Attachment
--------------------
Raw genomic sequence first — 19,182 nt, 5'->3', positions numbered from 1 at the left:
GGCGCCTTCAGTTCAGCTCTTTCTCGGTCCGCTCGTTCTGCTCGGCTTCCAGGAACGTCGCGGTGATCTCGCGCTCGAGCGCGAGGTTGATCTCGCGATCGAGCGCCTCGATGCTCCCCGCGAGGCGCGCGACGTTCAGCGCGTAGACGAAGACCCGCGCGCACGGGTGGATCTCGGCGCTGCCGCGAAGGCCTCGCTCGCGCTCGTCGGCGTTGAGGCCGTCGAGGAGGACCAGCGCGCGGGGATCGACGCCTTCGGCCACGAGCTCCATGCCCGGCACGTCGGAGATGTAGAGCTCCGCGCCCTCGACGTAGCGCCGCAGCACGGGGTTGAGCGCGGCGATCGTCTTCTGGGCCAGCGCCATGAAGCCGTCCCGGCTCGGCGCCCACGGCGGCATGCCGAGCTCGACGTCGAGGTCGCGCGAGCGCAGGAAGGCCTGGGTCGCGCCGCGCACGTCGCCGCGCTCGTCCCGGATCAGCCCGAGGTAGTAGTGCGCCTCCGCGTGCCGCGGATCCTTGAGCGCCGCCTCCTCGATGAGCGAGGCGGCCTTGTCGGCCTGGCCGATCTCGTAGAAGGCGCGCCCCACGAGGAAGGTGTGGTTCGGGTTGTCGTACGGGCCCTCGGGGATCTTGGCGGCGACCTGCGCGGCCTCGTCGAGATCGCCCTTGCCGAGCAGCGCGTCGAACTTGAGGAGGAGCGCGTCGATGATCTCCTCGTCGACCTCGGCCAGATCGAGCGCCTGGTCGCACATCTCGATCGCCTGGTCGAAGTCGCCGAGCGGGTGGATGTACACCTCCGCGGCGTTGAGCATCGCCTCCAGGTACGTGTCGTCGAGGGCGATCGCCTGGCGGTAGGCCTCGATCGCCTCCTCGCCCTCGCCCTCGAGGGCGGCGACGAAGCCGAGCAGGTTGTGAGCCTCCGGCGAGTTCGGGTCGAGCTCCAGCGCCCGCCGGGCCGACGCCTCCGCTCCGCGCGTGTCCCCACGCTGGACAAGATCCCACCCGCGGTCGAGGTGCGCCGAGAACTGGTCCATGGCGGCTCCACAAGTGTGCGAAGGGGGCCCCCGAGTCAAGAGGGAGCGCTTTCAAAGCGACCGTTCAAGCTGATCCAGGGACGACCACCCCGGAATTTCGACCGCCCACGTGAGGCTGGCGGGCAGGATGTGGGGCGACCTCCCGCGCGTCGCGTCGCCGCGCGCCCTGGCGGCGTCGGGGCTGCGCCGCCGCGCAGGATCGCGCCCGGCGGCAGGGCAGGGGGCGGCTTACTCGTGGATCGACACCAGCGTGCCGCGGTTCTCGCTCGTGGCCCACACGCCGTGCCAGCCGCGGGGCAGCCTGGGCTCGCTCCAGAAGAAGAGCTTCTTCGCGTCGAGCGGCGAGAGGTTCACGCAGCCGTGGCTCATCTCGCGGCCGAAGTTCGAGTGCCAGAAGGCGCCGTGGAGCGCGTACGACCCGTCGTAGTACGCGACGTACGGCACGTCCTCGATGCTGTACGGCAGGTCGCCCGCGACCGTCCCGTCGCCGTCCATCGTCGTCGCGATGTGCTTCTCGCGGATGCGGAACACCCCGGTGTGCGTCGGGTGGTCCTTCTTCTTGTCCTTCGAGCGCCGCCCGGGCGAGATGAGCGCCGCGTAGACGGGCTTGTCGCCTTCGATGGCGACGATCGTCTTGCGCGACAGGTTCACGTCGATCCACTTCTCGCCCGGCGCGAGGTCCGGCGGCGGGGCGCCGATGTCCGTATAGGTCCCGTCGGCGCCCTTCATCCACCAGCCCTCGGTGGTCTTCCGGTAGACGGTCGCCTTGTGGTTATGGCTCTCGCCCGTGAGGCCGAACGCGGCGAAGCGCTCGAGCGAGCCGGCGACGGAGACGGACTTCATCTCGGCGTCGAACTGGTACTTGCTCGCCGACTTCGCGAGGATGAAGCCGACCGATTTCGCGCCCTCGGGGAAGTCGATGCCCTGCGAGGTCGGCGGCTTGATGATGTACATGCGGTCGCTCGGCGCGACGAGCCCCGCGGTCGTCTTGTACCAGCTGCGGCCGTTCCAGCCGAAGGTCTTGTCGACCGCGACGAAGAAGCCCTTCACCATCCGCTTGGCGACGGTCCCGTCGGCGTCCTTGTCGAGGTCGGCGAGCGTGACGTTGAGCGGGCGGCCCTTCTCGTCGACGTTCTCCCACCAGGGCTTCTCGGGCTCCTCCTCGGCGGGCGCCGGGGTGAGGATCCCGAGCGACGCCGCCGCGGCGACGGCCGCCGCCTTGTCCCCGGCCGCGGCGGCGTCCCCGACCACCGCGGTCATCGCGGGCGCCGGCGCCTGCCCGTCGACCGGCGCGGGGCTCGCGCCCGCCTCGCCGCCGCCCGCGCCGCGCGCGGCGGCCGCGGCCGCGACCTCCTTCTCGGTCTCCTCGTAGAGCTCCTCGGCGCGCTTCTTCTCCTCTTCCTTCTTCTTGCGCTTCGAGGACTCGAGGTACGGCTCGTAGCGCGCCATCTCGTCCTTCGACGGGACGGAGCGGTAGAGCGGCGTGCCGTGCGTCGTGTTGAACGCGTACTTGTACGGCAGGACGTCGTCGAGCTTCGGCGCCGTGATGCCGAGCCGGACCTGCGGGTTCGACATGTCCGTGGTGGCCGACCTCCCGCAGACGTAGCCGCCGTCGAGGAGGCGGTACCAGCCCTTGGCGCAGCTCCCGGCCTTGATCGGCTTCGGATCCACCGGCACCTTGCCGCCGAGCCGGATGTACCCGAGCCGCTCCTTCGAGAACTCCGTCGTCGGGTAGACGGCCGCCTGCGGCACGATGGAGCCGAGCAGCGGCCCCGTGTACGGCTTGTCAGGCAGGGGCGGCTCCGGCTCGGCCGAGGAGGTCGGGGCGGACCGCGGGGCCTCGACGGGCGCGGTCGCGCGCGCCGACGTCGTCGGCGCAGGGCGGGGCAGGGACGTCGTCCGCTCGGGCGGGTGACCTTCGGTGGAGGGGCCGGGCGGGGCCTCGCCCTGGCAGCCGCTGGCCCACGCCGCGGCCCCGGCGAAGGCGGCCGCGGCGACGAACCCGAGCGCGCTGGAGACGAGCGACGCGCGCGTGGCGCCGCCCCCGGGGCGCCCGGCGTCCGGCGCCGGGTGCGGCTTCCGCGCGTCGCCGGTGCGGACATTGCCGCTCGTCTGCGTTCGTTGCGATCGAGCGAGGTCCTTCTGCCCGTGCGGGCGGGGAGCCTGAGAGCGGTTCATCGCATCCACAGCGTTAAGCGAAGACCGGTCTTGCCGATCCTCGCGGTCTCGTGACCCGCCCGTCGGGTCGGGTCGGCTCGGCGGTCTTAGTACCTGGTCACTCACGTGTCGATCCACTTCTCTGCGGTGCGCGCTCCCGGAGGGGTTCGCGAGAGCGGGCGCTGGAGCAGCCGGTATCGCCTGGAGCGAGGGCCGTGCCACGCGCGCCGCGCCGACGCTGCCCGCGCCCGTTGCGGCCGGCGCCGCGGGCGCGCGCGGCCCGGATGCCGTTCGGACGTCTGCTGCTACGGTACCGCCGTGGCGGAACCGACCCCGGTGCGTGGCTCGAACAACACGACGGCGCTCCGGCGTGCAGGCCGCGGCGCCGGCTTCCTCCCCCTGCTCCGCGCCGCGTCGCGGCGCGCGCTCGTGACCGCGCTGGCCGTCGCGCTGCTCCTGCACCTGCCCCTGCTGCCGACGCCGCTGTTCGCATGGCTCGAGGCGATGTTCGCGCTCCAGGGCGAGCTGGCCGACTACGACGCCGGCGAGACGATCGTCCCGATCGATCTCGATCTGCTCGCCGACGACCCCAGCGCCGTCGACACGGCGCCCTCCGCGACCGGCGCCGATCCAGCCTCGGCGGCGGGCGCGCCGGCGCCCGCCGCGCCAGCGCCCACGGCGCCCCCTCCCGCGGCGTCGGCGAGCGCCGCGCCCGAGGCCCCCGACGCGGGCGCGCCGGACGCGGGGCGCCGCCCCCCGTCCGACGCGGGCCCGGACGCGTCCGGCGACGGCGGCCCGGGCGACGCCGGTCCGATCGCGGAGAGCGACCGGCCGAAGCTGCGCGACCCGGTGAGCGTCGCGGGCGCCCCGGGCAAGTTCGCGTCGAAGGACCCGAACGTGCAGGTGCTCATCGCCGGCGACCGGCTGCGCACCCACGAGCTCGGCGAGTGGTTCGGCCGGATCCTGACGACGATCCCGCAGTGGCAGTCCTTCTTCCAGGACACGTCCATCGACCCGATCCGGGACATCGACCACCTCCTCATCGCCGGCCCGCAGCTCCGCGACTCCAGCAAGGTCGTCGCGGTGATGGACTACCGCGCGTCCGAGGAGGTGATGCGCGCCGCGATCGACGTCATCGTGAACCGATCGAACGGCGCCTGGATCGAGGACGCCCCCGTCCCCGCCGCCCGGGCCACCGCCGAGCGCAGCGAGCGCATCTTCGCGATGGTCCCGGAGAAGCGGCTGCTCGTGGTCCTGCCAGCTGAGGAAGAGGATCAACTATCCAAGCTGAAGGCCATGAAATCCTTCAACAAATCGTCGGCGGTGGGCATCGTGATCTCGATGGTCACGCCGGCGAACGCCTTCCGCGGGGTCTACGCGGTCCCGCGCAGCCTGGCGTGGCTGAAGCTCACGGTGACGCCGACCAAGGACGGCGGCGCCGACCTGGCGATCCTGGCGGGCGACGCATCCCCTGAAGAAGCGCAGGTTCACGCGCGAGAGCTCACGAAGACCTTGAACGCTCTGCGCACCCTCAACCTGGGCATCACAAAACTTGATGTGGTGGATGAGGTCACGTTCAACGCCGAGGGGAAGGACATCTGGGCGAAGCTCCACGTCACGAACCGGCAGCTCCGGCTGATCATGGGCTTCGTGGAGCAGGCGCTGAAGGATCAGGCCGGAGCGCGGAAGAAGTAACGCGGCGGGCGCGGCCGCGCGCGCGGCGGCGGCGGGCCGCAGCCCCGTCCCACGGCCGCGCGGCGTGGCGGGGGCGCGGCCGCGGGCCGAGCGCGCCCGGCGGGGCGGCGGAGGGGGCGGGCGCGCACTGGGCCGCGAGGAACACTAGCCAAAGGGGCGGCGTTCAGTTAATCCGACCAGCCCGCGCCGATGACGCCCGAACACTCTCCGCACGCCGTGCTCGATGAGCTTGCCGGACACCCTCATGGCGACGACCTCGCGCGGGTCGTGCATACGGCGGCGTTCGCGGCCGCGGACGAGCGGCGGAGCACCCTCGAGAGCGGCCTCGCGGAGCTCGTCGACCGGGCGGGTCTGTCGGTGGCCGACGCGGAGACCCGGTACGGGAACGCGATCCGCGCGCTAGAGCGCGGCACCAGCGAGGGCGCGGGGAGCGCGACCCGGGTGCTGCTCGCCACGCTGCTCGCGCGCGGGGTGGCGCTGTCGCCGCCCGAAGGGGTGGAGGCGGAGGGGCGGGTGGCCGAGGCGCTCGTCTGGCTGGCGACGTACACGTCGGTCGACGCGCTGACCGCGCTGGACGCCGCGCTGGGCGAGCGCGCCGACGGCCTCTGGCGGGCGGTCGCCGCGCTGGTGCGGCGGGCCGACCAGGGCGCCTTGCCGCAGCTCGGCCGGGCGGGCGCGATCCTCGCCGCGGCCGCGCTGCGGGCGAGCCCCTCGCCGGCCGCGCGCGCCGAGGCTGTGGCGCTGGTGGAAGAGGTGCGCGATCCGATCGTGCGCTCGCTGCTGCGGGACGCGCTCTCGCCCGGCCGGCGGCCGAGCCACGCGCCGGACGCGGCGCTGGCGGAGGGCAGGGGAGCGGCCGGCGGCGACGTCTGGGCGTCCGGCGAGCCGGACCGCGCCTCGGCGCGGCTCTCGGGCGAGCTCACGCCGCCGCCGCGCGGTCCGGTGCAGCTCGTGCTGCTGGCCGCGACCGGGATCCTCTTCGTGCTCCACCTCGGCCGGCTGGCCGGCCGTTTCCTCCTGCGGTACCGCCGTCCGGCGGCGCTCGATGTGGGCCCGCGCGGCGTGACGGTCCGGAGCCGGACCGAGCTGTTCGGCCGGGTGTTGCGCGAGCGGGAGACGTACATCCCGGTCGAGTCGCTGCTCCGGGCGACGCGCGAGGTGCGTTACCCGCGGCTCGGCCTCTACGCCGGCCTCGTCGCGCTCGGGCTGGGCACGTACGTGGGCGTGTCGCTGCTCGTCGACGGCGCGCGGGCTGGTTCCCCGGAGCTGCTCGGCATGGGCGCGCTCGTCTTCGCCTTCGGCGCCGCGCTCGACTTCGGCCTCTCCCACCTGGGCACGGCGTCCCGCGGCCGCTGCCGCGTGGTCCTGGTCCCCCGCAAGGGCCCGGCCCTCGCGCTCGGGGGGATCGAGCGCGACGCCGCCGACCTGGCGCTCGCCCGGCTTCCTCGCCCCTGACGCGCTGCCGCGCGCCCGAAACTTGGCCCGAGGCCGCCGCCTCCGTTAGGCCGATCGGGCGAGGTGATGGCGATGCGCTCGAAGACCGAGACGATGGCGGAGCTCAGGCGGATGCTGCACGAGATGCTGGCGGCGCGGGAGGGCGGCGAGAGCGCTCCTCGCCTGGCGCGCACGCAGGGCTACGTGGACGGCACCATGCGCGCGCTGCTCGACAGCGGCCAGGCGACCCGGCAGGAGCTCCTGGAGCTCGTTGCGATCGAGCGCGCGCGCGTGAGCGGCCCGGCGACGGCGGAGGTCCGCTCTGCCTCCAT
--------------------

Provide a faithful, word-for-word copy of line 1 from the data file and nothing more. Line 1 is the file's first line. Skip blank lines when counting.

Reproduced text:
Raw genomic sequence first — 19,182 nt, 5'->3', positions numbered from 1 at the left: